Wednesday night’s televised gubernatorial debate drew only about 30 people to Proctors’ GE Theater, most in support of Green Party candidate Howie Hawkins.
Every time Hawkins appeared on the big screen, people cheered and clapped. They wore green “Howie Hawkins” pins, and some held lawn signs by their feet as they sat and watched the debate.
“I agree with Howie Hawkins on a lot of things,” said Gary Lessard, 62, of Schenectady. “Howie Hawkins is right on, and I haven’t disagreed with him on anything yet.”
Lessard said he agrees with Hawkins’ opposition to hydraulic fracturing and his support of raising the minimum wage to $15 an hour. He knocked Democratic Gov. Andrew Cuomo for failing to make a decision on fracking.
But could he win over more voters than Cuomo and Republican challenger Rob Astorino on Nov. 4? It’s unlikely, Lessard said.
“Well, it depends on your definition of winning,” he said. “To me, winning is simply moving us in a different direction, away from Cuomo.”
According to a Siena College poll released Wednesday, Hawkins, from Syracuse, is trailing with 9 percent support among state voters. Cuomo holds a commanding lead with 54 percent, while Astorino trails with 33 percent.
The first and only hour-long debate, two weeks before Election Day, was held in Buffalo, featuring Cuomo, Astorino, Hawkins and Libertarian Michael McDermott. The candidates discussed issues including corruption, the minimum wage and taxes.
Albany County Legislator Christine Benedict, a Republican, said halfway through the debate she believes Cuomo “dodged a lot of the questions,” including those on corruption, particularly the Moreland Commission.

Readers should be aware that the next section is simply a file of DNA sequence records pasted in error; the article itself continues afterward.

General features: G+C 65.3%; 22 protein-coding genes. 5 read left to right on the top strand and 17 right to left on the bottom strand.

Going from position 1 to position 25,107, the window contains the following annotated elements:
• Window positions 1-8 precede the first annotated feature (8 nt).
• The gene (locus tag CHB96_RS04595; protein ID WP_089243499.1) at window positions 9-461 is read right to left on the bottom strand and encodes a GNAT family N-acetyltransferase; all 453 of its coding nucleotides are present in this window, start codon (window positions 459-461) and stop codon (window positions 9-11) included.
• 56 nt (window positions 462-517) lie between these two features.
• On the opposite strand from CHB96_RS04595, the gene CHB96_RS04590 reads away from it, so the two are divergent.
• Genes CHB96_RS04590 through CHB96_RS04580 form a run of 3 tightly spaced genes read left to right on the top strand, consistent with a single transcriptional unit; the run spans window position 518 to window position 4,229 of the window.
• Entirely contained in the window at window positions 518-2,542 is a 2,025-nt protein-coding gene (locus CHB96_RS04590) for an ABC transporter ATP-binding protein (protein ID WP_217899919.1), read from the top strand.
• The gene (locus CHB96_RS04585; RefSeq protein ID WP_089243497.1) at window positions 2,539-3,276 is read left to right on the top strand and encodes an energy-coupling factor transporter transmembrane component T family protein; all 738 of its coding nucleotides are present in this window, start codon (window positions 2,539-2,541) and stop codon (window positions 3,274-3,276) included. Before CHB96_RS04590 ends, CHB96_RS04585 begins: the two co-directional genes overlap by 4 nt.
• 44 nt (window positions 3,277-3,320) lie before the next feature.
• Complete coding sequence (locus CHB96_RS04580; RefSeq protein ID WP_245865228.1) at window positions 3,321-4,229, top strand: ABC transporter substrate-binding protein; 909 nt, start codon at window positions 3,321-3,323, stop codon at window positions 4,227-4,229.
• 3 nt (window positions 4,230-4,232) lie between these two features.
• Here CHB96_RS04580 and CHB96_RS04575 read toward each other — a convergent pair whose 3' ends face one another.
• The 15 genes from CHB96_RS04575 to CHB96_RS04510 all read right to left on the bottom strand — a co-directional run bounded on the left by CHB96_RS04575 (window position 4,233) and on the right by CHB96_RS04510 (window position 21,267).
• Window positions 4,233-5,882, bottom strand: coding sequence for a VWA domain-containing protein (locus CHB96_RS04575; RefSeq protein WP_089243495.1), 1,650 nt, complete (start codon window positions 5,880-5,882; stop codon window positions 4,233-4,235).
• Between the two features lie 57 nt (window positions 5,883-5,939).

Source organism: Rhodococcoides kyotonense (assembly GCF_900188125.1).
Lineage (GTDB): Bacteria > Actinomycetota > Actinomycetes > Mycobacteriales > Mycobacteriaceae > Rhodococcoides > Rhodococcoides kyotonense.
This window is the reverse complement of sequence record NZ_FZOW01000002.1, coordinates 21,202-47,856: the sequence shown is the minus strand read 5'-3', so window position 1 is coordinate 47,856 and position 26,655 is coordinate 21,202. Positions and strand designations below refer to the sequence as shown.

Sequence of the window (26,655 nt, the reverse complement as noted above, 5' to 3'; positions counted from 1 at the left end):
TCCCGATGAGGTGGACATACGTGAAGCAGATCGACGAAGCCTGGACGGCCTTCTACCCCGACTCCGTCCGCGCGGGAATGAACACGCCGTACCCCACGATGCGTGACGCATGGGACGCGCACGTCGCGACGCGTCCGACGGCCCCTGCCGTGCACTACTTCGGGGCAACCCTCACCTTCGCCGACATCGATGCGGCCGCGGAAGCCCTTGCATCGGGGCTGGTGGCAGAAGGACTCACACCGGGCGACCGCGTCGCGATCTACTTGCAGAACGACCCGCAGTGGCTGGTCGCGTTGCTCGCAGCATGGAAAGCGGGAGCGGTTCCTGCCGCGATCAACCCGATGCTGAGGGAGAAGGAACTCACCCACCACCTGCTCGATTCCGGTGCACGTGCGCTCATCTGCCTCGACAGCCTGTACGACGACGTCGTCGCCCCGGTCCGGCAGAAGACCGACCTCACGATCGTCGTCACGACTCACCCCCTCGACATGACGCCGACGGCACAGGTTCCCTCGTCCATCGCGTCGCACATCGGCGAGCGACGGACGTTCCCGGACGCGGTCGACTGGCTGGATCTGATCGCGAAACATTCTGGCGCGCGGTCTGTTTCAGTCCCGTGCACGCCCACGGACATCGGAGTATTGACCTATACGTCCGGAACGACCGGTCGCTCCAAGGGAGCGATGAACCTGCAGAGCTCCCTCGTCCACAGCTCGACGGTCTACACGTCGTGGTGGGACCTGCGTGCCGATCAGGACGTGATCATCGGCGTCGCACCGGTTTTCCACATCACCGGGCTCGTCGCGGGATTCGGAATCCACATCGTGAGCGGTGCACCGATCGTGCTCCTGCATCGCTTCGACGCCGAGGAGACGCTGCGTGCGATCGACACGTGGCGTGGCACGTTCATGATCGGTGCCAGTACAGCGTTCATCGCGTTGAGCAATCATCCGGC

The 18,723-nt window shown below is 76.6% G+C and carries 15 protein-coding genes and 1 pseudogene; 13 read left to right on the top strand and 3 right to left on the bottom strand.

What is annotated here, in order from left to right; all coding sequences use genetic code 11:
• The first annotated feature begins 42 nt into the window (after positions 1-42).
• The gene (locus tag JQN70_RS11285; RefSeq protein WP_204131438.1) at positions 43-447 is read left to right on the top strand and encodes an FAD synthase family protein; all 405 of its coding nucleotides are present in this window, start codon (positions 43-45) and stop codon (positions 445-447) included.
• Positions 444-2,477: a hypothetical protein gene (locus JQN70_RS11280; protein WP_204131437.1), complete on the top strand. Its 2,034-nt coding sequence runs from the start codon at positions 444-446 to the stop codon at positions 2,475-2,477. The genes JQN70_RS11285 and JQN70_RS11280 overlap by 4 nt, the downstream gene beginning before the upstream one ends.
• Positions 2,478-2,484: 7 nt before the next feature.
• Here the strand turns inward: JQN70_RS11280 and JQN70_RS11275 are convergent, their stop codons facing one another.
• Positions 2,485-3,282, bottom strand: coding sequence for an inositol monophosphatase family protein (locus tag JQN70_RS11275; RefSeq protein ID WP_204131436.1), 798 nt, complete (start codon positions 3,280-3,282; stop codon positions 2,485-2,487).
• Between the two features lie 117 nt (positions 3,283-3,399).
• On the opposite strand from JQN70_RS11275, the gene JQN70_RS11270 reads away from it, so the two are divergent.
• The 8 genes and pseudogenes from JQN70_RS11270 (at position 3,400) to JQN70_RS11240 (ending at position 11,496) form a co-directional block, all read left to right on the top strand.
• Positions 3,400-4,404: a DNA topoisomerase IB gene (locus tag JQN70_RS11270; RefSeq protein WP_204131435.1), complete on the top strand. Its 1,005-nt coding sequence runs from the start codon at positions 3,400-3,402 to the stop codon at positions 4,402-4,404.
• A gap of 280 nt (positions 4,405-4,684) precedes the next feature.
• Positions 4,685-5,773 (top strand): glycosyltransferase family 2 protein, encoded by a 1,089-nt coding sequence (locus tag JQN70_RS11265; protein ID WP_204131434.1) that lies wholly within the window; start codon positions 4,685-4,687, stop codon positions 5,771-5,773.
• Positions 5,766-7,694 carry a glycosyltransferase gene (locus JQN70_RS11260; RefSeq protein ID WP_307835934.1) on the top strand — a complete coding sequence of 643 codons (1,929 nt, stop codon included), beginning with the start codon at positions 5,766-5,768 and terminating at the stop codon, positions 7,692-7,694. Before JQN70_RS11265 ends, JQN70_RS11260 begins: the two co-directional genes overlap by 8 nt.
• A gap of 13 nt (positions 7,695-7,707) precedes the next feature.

“As politicians, they are taught how to dodge these questions,” Benedict said. “The Moreland Commission was brought up, and he says things contrary to what has previously been reported in the media.”
Benedict was unsure about Astorino’s performance during the debate 30 minutes in, but after the closing statements, she said, “now I can say he won this debate.”
The debate drew some political hopefuls to Proctors, including Jim Fischer, a Republican challenging U.S. Rep. Paul Tonko, D-Amsterdam, and Tom Jasiewicz, a Republican challenging Assemblyman Phil Steck, D-Colonie. Both are supporters of Astorino, who currently serves as Westchester County executive. Astorino also speaks Spanish, and several women in the audience at the theater chuckled when he gave part of his closing statement in Spanish.
Fischer and Jasiewicz said one debate is not enough before people hit the polls.
“The guy with all of the resources presses his advantage,” Fischer said of Cuomo. “That’s a disservice for the people. I think it will come down to two people, Astorino and Cuomo. I don’t know much about Hawkins.”
Fischer said he believes Astorino’s message, “Are we winning, or are we losing?” resonates with people in the Capital Region. In the Democratic primary, all of the region’s counties opted for Cuomo’s challenger, Zephyr Teachout.
“I think Astorino has an excellent chance, although the polling might make supporters get a bit depressed,” Fischer said. “But it will all depend on how many people show up to the polls.”
Jasiewicz said he attended the debate at Proctors so he could watch it along with residents of the 110th Assembly District, which covers parts of Albany and Schenectady counties. After watching the debate, he said Cuomo was simply “all smiles” with nothing to smile about.
“People have been shortchanged by this governor,” Jasiewicz said. “He has been ducking the issues, and from what I saw, Astorino had answers. Astorino has a real pulse in this state.”
Following closing statements, the lights slowly brightened in the GE Theater, with Hawkins supporters filing out. Some stayed behind to discuss the debate and hand out leftover fliers and pins.
“Cuomo is just playing politics,” Lessard said. “I wish this debate was longer, or that there was another one. I’m for Howie Hawkins, all the way.”